Sunshine streamed through the living room window lighting up Ezra Auton’s face as he spoke about quadding and why a serious accident earlier this year can’t stop him from pursuing a sport he loves so dearly.
Now a Grade 9 student of William E. Hay Stettler Secondary Campus, Auton recalls the first time he was introduced to theworld of quads.
“I had a friend in Grade 5 here in Donalda and we used to spend a lot of time together, he owned snow mobiles and thatwas one of the first times I actually drove a vehicle myself,” said Auton. “I was pretty sure I wanted a snow mobile then, butmy dad convinced me otherwise, so I went for a quad.”
Auton started earning some money with his brother Judah, by mowing lawns in summer and shovelling snow during thewinter months.
Spending time online to get a quad within his budget was an uphill climb till he found one in Edmonton.
“I had made enough to purchase an entry-level quad, so I bought a 2010 GIO, which wasn’t exactly amazing, but it’s what Icould afford at that time and it was a good quad in terms of learning how to fix it and drive it,” continued Auton. “I spent alot of time fixing it and learned a lot about the mechanics of all-terrain vehicles (ATVs) after I got it running pretty good, soI sold it and my next quad was a Raptor 350.”
Although it was his second quad, Auton felt it was too heavy for him.
He was more interested in racing quads.
“So I purchased something that was better suited to my weight and own a Raptor 250 now,” said Auton. “I like the speed,and I like working on machines and it’s all a part of it, I drive it for a while and then have to tweak it to get it to run properlyagain.”
What drives Auton to quadding is the ability to do tricks, such as cat walking, jumping or drifting.
“I have done quite a bit of fixing to the quad I currently own and I’m also giving it a few upgrades, such as nerf bars andspeedometer,” said Auton. “At one point I found that the frame was cracked so I had to get it welded.”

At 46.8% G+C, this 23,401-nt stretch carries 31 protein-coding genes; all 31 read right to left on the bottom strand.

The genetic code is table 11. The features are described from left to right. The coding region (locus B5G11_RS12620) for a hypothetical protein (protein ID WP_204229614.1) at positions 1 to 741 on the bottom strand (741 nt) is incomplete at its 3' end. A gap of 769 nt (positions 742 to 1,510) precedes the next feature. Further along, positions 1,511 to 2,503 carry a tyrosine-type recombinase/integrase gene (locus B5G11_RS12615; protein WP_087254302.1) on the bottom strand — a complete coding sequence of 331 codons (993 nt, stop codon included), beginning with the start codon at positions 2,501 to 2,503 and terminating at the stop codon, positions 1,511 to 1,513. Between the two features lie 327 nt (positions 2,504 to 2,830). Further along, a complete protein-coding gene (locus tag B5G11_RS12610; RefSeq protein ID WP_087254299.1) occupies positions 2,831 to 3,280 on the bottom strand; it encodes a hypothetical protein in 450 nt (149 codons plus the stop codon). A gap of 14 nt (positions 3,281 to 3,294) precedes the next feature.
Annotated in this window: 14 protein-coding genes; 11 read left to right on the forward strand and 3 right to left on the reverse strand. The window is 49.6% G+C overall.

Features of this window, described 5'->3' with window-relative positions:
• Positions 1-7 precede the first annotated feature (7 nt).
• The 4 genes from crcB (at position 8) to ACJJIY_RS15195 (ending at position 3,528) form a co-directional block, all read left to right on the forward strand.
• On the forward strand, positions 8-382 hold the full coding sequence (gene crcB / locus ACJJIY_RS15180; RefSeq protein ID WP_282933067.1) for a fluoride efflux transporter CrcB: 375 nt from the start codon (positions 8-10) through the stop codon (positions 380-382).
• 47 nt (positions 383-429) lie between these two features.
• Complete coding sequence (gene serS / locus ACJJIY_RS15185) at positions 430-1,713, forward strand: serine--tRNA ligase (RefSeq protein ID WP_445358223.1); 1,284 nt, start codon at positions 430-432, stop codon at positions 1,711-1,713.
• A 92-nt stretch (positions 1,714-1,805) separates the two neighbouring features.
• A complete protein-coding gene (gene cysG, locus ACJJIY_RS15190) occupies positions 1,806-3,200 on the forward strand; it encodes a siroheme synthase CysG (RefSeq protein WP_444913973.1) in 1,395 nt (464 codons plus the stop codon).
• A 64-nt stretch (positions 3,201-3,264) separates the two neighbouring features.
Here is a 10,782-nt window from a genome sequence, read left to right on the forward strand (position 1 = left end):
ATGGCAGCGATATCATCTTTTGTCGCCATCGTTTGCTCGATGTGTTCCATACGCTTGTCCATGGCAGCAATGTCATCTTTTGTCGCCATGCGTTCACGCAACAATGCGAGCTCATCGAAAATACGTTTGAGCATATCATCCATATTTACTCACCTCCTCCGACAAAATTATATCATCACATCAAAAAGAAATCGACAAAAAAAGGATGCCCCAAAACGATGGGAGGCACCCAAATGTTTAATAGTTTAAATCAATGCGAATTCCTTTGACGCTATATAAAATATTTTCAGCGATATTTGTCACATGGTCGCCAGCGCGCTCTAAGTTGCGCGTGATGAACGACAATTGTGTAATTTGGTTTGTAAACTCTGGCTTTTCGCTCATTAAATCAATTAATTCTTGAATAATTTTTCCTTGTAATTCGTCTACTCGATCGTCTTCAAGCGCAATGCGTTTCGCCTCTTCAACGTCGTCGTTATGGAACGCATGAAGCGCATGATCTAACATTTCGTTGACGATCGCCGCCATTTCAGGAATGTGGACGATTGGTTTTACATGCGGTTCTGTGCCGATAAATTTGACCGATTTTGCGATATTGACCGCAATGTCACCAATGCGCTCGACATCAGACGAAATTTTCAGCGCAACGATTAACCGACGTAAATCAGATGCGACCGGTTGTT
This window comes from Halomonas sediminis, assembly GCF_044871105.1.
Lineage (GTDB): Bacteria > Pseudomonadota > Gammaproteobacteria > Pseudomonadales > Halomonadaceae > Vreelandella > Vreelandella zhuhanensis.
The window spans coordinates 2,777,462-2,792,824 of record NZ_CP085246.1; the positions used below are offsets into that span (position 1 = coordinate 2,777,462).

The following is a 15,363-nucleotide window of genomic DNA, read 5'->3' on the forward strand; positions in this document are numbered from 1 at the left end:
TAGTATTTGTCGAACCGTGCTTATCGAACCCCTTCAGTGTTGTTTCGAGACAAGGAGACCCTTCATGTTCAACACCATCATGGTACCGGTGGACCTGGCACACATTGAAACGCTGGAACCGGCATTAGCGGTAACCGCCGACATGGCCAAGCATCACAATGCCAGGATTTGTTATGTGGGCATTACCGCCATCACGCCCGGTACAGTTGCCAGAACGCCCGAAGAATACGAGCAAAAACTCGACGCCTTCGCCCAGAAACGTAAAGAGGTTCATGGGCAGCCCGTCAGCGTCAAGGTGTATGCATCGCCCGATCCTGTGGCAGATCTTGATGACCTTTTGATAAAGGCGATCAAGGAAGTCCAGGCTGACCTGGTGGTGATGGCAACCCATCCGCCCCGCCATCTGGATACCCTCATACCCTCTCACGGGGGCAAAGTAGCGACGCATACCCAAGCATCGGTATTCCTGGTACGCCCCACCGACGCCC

With his dad’s help, Auton was able to take it all apart right down to the frame.
“My dad’s firefighter friend is a welder, so he fixed it for me and I helped him with some work on his house for a trade,”said Auton.
When the quad accident happened during the May long weekend earlier this year, Auton and his family was at a friend’splace.
“We were trying some new side by sides they had got and I got sliding around a turn when it flipped over on its side, andmy arm was pinned between the roll cage and the road,” described Auton. “The orthopaedic surgeon told me it was as if Ihad put my arm in a meat grinder!”
After skin graft and four surgeries, besides weeks of healing, Auton was back on his feet in September, ready for the newacademic year.
Auton had to wear a wound vac for two weeks, which cleaned the wound and helped tissue to grow there.
On days when they changed the dressing, morphine was administered to him because of the excruciating pain he felt.
“I have pretty good use of my arm now, but I won’t ever have full range again although its pretty close,” said Auton. “I haveone, maybe two surgeries coming up in the new year, which means another cast and more work afterwards on mobility butthe scar will be much smaller … I don’t really like how it looks like right now, but I’m sure glad that I still have my arm!”
Auton’s mum Cindy has mixed feelings about his getting back on the quad.
“I think I’ll always have mixed feelings about him riding, but it’s pretty cool that he got back on and didn’t let the accidentchange his dreams and what he is passionate about, but I’m always going to be nervous about the speed,” said Cindy. “I didhave a few months in the middle when he was getting back to real life when I didn’t recognize him, but Ezra has alwaysbeen a go getter and not really afraid of anything, though he is very cautious now, which is good but surprises me.”
Auton wants to own a Yamaha dealership someday, or be out in the fields being a farmer, a theme that connects him to hispassion, working with his hands.
“It took me a while to ride again, I was nervous but I’m good now, I’m back to riding and doing all the stuff I did before, butI have to figure out what my arm can and can’t do from time to time,” reflected Auton. “I didn’t think I was going to be ableto play volleyball this year because when I over-hand served my arm wouldn’t do what I needed it to do, but gradually I’veworked at it and had a pretty good year actually.”